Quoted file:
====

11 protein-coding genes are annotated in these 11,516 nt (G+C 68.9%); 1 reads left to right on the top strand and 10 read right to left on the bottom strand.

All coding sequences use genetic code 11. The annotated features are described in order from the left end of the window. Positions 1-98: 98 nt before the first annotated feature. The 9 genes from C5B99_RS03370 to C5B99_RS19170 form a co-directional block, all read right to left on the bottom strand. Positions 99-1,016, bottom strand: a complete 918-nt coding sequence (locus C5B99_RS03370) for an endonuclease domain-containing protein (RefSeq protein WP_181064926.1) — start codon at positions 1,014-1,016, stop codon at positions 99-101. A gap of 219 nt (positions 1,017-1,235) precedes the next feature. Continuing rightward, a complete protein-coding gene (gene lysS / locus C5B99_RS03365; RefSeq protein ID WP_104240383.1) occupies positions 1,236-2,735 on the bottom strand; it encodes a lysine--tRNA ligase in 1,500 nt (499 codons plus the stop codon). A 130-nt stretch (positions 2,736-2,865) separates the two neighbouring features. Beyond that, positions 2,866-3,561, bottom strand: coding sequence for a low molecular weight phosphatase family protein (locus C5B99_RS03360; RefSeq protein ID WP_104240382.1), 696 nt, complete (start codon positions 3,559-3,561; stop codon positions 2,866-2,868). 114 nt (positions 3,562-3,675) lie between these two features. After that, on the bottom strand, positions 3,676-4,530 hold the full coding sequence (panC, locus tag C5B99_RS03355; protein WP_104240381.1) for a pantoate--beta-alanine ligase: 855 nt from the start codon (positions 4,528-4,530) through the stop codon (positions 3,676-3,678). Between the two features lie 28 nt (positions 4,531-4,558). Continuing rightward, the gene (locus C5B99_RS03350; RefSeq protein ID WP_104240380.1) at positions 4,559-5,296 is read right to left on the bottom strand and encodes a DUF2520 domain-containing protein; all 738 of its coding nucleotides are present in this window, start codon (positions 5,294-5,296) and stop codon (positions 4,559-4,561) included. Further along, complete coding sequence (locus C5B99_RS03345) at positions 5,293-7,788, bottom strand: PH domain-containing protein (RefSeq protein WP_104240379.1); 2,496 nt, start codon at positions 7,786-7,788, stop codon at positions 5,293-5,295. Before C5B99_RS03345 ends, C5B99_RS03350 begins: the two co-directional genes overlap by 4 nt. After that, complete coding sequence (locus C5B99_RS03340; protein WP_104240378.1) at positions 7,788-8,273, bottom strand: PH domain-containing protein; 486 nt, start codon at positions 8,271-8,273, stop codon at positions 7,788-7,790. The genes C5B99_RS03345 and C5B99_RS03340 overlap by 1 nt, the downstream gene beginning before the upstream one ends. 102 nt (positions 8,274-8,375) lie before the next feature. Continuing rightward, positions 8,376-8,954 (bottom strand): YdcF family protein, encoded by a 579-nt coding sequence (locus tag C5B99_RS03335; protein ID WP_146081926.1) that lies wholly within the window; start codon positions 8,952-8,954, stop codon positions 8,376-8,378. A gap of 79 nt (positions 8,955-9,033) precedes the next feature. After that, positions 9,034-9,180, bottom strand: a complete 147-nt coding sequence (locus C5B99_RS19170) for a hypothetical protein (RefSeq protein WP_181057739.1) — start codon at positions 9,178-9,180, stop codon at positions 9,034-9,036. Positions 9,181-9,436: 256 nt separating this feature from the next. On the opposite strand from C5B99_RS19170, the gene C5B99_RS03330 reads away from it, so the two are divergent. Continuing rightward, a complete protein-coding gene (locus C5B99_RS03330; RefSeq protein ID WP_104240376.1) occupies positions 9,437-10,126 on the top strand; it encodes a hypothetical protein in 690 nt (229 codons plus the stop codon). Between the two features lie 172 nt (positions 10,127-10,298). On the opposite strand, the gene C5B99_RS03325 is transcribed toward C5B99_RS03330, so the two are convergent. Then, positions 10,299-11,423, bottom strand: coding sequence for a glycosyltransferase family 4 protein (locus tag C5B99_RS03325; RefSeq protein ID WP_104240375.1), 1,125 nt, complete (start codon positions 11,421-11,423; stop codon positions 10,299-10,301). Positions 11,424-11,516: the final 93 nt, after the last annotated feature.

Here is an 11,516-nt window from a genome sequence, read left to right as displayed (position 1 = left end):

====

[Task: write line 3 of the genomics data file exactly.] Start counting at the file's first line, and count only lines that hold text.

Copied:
Here is an 11,516-nt window from a genome sequence, read left to right as displayed (position 1 = left end):